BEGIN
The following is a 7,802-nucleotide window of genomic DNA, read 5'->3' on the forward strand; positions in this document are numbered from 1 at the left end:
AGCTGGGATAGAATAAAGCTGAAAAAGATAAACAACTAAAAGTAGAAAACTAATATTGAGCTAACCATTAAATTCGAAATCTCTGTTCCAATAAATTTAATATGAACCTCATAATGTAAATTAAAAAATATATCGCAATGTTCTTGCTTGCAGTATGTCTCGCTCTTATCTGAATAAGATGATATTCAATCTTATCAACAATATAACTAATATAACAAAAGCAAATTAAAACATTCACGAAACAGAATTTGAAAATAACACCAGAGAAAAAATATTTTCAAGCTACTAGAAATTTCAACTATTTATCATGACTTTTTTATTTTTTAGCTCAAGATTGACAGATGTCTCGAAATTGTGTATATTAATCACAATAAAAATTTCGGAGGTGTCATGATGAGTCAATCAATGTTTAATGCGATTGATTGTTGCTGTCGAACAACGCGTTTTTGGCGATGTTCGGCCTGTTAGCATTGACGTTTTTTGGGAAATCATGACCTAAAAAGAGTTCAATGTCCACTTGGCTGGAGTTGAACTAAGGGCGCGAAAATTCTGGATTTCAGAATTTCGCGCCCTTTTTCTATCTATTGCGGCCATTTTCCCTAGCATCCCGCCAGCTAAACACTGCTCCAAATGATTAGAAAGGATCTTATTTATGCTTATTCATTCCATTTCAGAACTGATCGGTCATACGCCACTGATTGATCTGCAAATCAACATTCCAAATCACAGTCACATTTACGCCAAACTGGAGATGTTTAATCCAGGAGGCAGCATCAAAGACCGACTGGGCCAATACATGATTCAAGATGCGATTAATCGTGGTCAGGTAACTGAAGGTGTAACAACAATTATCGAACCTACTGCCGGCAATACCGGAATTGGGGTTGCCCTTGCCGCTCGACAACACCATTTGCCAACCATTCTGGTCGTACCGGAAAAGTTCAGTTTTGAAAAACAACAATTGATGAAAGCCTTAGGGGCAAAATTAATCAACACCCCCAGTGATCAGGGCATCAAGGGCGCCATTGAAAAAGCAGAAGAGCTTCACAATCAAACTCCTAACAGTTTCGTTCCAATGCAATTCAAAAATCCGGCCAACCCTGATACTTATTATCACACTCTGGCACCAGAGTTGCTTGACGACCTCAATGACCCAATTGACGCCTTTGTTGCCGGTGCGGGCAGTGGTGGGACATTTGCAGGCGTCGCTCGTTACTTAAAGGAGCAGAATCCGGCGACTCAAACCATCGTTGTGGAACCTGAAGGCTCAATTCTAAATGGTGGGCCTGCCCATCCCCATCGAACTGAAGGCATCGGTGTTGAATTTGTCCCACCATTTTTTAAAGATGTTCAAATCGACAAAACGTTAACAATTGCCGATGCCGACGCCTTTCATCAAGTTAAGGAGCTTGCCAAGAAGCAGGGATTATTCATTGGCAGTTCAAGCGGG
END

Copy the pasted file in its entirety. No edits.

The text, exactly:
The following is a 7,802-nucleotide window of genomic DNA, read 5'->3' on the forward strand; positions in this document are numbered from 1 at the left end:
AGCTGGGATAGAATAAAGCTGAAAAAGATAAACAACTAAAAGTAGAAAACTAATATTGAGCTAACCATTAAATTCGAAATCTCTGTTCCAATAAATTTAATATGAACCTCATAATGTAAATTAAAAAATATATCGCAATGTTCTTGCTTGCAGTATGTCTCGCTCTTATCTGAATAAGATGATATTCAATCTTATCAACAATATAACTAATATAACAAAAGCAAATTAAAACATTCACGAAACAGAATTTGAAAATAACACCAGAGAAAAAATATTTTCAAGCTACTAGAAATTTCAACTATTTATCATGACTTTTTTATTTTTTAGCTCAAGATTGACAGATGTCTCGAAATTGTGTATATTAATCACAATAAAAATTTCGGAGGTGTCATGATGAGTCAATCAATGTTTAATGCGATTGATTGTTGCTGTCGAACAACGCGTTTTTGGCGATGTTCGGCCTGTTAGCATTGACGTTTTTTGGGAAATCATGACCTAAAAAGAGTTCAATGTCCACTTGGCTGGAGTTGAACTAAGGGCGCGAAAATTCTGGATTTCAGAATTTCGCGCCCTTTTTCTATCTATTGCGGCCATTTTCCCTAGCATCCCGCCAGCTAAACACTGCTCCAAATGATTAGAAAGGATCTTATTTATGCTTATTCATTCCATTTCAGAACTGATCGGTCATACGCCACTGATTGATCTGCAAATCAACATTCCAAATCACAGTCACATTTACGCCAAACTGGAGATGTTTAATCCAGGAGGCAGCATCAAAGACCGACTGGGCCAATACATGATTCAAGATGCGATTAATCGTGGTCAGGTAACTGAAGGTGTAACAACAATTATCGAACCTACTGCCGGCAATACCGGAATTGGGGTTGCCCTTGCCGCTCGACAACACCATTTGCCAACCATTCTGGTCGTACCGGAAAAGTTCAGTTTTGAAAAACAACAATTGATGAAAGCCTTAGGGGCAAAATTAATCAACACCCCCAGTGATCAGGGCATCAAGGGCGCCATTGAAAAAGCAGAAGAGCTTCACAATCAAACTCCTAACAGTTTCGTTCCAATGCAATTCAAAAATCCGGCCAACCCTGATACTTATTATCACACTCTGGCACCAGAGTTGCTTGACGACCTCAATGACCCAATTGACGCCTTTGTTGCCGGTGCGGGCAGTGGTGGGACATTTGCAGGCGTCGCTCGTTACTTAAAGGAGCAGAATCCGGCGACTCAAACCATCGTTGTGGAACCTGAAGGCTCAATTCTAAATGGTGGGCCTGCCCATCCCCATCGAACTGAAGGCATCGGTGTTGAATTTGTCCCACCATTTTTTAAAGATGTTCAAATCGACAAAACGTTAACAATTGCCGATGCCGACGCCTTTCATCAAGTTAAGGAGCTTGCCAAGAAGCAGGGATTATTCATTGGCAGTTCAAGCGGG